High-Low-Split Poker for Advanced Players
by Ray Zee
Synopsis of High-Low-Split Poker for Advanced Players
High-Low-Split Poker, Seven-Card-Stud and Omaha Eight or Better for Advanced Players by Ray Zee is the third book in the "For Advanced Players" series. In reality, it is really books 3 and 4 in the progression for two reasons. First, many of the concepts are similar for both games. And second, players mastering one game can easily make the transition to the other. Some of the ideas discussed in the seven-card stud eight-or-better section include starting hands, disguising your hand on third street, when an ace raises, fourth street, fifth street, sixth street, seventh street, position, bluffing, staying to the end, scare cards, and much more.
Some of the ideas discussed in the Omaha eight-or-better section include general concepts, position, low hands, high hands, your starting hand, how to play your hand, play on the flop, multiway versus short handed play, scare cards, getting counterfeited, your playing style, and much more. A great deal of this material has never appeared correctly in print before. (333 pages, plus a foreword by Mason Malmuth
Excerpt from the Book High-Low-Split Poker for Advanced Players: General Concepts
When playing in the lower limits, which I've defined as $10-$20 and below, there are two kinds of games. The first type is a game in which people are playing too loosely, especially after the flop; the second is a game where the players generally know what they are doing. In the first type of game, where people play too loosely, the main error is that many players draw to hands -- especially low hands -- that are not the nuts. If you find yourself in a game like this, your primary edge comes from the fact that you won t be drawing to less than the nuts. That is, after the flop, you should draw only to the nuts.
In games where people play approximately correctly, you must play not only correctly on the flop but also very tightly before the flop. Notice that there are two different strategies. In a really good game, the primary strategy is to play correctly and tightly on the flop. In a game that is not so good, you still have an edge as long as you play fewer hands before the flop than your opponents.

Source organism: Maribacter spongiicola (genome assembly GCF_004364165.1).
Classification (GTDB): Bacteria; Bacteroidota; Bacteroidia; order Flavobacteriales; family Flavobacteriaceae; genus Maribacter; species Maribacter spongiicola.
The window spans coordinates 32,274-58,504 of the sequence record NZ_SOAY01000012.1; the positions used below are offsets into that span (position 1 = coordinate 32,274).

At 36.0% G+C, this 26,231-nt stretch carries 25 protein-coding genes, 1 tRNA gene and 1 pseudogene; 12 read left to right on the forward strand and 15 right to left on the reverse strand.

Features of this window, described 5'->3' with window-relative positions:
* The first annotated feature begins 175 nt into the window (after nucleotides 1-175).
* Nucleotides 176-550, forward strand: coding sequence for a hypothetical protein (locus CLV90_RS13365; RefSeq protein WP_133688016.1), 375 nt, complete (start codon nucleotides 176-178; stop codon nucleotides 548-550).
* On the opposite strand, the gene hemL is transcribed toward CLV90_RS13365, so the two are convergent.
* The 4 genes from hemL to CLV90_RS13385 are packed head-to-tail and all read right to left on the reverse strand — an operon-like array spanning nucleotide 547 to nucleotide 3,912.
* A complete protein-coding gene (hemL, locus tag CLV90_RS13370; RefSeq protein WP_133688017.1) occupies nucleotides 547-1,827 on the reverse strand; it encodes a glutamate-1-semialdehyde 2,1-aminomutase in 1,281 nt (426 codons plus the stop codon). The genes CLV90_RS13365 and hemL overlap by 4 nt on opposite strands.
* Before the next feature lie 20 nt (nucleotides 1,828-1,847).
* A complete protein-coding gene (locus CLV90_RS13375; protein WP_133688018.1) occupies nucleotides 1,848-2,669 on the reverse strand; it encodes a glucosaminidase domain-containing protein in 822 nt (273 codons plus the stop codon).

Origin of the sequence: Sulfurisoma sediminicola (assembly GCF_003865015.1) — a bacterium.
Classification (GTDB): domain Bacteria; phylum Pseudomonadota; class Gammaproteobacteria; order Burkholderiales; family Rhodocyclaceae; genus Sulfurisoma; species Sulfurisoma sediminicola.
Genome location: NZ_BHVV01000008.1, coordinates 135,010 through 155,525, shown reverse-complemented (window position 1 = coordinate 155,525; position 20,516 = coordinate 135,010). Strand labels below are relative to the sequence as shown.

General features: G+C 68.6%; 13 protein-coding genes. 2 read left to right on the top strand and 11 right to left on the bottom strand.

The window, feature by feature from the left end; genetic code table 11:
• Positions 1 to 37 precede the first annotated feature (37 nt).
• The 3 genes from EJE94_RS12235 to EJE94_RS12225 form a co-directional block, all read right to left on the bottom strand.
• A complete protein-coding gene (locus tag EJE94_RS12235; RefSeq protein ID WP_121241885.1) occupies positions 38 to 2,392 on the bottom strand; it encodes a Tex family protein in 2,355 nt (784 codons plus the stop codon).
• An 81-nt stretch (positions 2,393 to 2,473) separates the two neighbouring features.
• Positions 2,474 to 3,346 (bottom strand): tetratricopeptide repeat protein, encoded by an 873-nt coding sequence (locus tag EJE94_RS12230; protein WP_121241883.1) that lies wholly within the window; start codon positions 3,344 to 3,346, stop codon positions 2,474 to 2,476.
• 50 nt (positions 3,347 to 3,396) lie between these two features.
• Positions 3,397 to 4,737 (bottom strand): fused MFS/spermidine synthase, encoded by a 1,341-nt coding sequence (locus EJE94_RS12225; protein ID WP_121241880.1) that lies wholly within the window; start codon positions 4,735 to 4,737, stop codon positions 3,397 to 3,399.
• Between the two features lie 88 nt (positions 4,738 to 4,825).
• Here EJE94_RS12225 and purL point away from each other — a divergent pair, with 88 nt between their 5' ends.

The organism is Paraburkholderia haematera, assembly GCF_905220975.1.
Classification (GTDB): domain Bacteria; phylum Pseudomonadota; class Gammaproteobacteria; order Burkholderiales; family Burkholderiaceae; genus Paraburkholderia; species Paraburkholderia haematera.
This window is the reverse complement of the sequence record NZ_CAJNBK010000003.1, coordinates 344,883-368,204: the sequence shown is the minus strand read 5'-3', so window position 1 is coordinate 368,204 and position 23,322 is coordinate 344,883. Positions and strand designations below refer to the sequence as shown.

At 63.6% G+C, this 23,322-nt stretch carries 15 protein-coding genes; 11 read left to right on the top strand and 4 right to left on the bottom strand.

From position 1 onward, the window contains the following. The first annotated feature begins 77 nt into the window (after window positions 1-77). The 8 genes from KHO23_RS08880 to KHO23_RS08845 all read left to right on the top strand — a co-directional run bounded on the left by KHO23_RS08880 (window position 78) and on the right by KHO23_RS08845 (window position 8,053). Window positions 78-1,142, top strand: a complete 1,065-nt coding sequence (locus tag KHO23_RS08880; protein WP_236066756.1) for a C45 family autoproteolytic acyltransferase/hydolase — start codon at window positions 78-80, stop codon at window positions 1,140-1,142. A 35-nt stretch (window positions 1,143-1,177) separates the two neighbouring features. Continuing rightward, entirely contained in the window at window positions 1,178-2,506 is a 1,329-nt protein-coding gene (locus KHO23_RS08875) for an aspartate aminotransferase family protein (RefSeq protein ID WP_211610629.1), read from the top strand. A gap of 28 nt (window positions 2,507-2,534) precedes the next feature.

When playing low-limit Omaha eight-or-better, if you are simply the tightest player both before the flop and on the flop, you have a significant edge. However, if the game is fairly good, you will cost yourself a lot of profit if you play too tightly before the flop. For example, an ace-deuce in a loose game is almost always profitable, even if your other cards are nothing special. This is because if the flop gives you a low or a draw to a low, other players with ace-trey or deuce-trey will draw to the second and third nuts.
But if the game is reasonably tough, your ace-deuce loses most of its profitability, since other players won't be drawing to the second and third nuts as often. And when the low does come, you may have to split the low half, plus there will be fewer people to collect from. (Even so, an ace-deuce is usually still worth playing.)
Because Omaha eight-or-better has the same structure as Texas hold'em, and because even reasonably good players tend to find reasons to play certain hands, if you just play tight before the flop, you will beat even the toughest games. (This should change as more people study this text.) But remember, in the looser games, you will cost yourself some profit.
There is a lot more play to this game than there appears to be. For example, if someone bets, you might need to raise to squeeze another player off a low draw when you also have a low draw. Even though it doesn't seem that you can knock out an ace-deuce draw, sometimes it doesn't pay for an opponent to draw after the flop. Consequently, if he plays well, he just might throw away his hand. (This works against only a few very good players.)
Even before the flop, you sometimes must make plays like reraising to knock out players behind you so that you are last to act. It is very advantageous to have the last position. It also is often good to be first to act. Problems can occur when you are in the middle.
The idea is to play hands that can develop into two-way hands, where you can either scoop or three-quarter an opponent. For example, suppose you have
You may wish to raise, because you don't want someone holding a hand like
Notice that this player can make a higher straight than you can make, plus you can get quartered by tying for the low with some other player. Again, there is a lot more to this game than just playing technically correct.
The hands that tend to do well are those containing ace- deuce and ace-deuce-trey. Having a suited card with the ace is also beneficial. In a lot of spots, four high cards do well, because if this hand wins, there probably will not be a low.
Three big cards that include an ace, plus a deuce or a trey, are also good hands. But if the other low card with the ace is not a deuce or a trey, you should throw the hand away. For example,
almost always should be discarded. This hand might become playable only if your opponents are playing very poorly and you can see the flop for one bet, or if you are in a very late position and no one has raised.
Also, note that when two low cards hit the board, all high hands go way down in value. Assuming that you win the high, you are now likely to split the pot if another low card comes.